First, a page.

AMMAN -- Whatever happens in Jordan and nearby Arab countries, one thing is clear: it is impossible to obliterate a movement that has popular support.
Instead of sharing cat photos, Egyptians use the social network for new models of society, fundraising and progressive campaigns.
Egypt has demonstrated that it is ready to combat terrorism by taking a very assertive stance against Islamic State and by joining the Saudi-led coalition in Yemen. What does this mean for Egypt and how does it view conflict in Yemen, Iranian influence and relations with Washington?
Now onto the film itself. When I tell you that a film based on voice recordings and archival photography, interwoven with touching cinematic portraits of the soldiers today can indeed be a spellbinding masterpiece, believe me.
Amira, 26, commutes to work every day by bus. "Most of the time it is too crowded to sit," she says. One night she is almost at her stop when a man standing next to her tries to shove his hand down her trousers.
Joseph Braude met with Ambassador Ibrahim al-Dabbashi, the Permanent Representative of Libya to the United Nations, to discuss hopes for reconstruction and renewal of civil society and state institutions, and a culture of religious moderation and tolerance.
Egyptian-general-turned-president Abdel Fattah al Sisi's iron grip on dissident is likely to be put to the test with the sentencing to death of 11 soccer fans for involvement in a politically loaded football brawl three years ago that left 74 militant supporters of Al Ahli SC dead.
n 2009, North Korea declared that it had developed a nuclear weapon. As the country most gravely threatened is the democratic Republic of Korea to Pyongyang's south, I sat down this week with Oh Joon, the country's Permanent Representative to the United Nations, and asked for his perspective on Lausanne.
What is the first thing that comes to mind when you hear the word "technology"? Does the image of an iPhone or computer come rushing to your intern...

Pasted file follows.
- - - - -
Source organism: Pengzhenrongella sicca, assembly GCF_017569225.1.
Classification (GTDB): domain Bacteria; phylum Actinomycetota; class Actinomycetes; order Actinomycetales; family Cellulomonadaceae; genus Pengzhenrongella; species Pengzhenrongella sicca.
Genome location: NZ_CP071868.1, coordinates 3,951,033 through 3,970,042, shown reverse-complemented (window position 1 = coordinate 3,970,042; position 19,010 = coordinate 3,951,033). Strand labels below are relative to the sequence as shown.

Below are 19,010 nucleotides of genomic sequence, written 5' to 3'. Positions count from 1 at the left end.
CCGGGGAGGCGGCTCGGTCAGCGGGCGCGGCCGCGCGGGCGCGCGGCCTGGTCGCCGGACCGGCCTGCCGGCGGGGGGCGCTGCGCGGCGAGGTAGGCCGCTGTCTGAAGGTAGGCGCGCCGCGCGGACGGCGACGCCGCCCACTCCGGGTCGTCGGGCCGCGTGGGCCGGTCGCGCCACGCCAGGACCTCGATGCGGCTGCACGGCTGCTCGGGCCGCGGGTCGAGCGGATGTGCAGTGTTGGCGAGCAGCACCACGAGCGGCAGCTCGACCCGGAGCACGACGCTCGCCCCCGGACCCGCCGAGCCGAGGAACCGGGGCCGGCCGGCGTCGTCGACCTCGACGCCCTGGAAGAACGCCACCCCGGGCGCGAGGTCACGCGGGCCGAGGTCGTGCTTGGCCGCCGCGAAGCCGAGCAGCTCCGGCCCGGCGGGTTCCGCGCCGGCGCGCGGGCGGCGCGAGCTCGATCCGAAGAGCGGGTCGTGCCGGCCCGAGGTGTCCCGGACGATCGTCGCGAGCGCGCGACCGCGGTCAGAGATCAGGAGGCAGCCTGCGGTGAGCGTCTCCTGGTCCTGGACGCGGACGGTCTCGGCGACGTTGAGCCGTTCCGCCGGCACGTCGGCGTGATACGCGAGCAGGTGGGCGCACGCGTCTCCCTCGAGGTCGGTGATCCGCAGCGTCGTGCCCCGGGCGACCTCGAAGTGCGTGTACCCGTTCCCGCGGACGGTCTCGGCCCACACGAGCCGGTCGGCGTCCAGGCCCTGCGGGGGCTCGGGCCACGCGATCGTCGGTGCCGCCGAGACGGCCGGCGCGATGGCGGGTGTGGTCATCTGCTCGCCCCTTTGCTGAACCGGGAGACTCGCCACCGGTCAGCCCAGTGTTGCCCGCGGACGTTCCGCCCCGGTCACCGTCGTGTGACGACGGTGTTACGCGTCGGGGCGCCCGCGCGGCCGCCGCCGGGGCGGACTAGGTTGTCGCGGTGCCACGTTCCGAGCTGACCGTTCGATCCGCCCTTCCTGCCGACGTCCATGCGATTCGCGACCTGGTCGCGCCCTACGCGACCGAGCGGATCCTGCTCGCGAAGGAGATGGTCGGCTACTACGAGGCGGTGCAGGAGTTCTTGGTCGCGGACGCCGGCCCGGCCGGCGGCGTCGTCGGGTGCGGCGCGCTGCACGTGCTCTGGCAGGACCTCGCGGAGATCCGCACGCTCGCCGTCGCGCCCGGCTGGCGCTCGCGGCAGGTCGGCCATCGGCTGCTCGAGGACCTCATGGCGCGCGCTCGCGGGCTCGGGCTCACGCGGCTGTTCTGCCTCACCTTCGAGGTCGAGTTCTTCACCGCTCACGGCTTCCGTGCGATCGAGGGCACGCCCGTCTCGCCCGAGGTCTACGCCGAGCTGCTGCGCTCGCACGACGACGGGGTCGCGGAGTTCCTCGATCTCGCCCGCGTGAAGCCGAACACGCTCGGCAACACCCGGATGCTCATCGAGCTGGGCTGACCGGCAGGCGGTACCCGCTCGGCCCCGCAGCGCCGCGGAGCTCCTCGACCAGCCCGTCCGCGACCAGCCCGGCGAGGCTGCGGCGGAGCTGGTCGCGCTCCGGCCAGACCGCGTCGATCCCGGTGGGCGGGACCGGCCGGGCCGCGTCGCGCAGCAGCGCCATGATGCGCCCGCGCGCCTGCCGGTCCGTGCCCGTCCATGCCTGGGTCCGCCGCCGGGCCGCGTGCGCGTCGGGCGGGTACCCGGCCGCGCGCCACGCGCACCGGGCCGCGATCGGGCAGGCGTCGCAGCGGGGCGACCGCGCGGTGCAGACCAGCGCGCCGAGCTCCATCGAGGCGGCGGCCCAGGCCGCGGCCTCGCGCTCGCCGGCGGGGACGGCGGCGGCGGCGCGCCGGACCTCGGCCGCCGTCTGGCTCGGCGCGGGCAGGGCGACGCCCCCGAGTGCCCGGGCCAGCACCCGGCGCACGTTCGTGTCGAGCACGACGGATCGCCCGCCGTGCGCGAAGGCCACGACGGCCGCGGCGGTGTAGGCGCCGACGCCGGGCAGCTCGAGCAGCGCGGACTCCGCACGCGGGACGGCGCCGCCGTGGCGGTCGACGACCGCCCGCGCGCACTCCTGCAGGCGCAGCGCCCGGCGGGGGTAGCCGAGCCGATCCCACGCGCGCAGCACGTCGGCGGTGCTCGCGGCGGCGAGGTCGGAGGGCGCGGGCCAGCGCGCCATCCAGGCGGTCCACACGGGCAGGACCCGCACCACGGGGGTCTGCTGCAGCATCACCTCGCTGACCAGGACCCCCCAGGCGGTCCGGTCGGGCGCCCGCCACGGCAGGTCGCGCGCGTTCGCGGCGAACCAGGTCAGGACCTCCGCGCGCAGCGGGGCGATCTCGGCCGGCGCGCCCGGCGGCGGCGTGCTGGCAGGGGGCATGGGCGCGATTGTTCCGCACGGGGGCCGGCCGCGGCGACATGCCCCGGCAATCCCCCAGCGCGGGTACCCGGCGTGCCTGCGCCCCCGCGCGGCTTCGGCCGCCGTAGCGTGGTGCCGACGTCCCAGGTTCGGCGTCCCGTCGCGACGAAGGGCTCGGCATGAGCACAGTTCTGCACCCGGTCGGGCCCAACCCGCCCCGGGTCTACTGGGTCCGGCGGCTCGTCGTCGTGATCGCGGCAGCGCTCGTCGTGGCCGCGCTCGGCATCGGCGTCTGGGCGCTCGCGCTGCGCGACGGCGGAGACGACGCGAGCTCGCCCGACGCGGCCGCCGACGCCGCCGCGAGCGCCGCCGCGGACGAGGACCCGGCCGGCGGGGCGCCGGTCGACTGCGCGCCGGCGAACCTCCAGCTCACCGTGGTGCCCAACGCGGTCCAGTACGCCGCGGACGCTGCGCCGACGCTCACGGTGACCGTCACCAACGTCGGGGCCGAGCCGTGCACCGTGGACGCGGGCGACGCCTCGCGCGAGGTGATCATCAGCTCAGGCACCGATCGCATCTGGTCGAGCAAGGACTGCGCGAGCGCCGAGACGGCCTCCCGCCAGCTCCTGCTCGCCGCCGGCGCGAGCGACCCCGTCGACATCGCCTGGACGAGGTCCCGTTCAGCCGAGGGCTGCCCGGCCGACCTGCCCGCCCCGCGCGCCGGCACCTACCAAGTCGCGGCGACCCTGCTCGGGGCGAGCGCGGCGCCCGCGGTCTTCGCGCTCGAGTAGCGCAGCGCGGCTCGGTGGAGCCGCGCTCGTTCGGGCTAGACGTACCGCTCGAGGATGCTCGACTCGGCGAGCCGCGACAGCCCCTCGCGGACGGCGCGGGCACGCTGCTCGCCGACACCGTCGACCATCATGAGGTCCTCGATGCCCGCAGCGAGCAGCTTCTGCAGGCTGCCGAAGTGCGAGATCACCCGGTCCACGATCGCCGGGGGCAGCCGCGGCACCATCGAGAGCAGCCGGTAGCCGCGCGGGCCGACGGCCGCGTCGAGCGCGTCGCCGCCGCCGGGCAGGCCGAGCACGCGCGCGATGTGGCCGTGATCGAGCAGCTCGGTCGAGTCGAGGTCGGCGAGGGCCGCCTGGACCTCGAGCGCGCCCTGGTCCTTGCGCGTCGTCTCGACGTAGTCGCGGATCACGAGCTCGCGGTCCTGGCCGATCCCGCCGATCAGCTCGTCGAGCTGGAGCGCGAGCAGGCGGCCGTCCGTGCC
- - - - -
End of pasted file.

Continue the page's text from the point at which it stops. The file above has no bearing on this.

This past October, amidst fear-based cries from all sides as to why I shouldn't, I left for Egypt for 10 days with one of my favorite travel partners. What I didn't expect, or even consider before leaving, was the Egyptian people themselves.
No longer can I look past the reality that my annual voluntary forfeiture of money to my government pays for violence around the globe, at astounding levels, and I am not able to provide any more excuses or rationalizations that paying without protest, that being complicit in funding war without resistance, is not contradictory to my faith and to my conscience.
Egypt has moved closer to banning as terrorist organizations militant soccer groups that form the backbone of opposition to autocratic rule with the arrest and pre-trial detention of five alleged members of the Ultras White Knights (UWK), the highly-politicized, street battle-hardened support group of storied Cairo club Al Zamalek SC.
Al-Azhar maintains that Islam is a religion of peace, yet is ambiguous in condemning ISIS, all the while using its religious authority to ban a much needed and overdue conversation not only in Egypt but all over the Muslim world. Is it just me or is there something bewilderingly wrong with this picture?
The public discussion about the causes of violent extremism has focused mainly on the socioeconomic and political conditions that exist in Arab countries. But we must also carefully consider how the events in the wake of World Wars I and II have impacted the psychological disposition of the Arab population throughout the Middle East.
The failure of last year's election to achieve political unity in Libya was most evident when Fajr Libya, or "Libya Dawn" -- a diverse coalition of armed groups that includes an array of Islamist militias -- rejected the election's outcome and seized control of Tripoli.
Mwazna is the brainchild of two young Egyptians: Internet entrepreneur and part-time hacker Amr Sobhy and data scientist Tarek Amr. Armed with facts they want to make Egyptian politics more open and discussion more informed.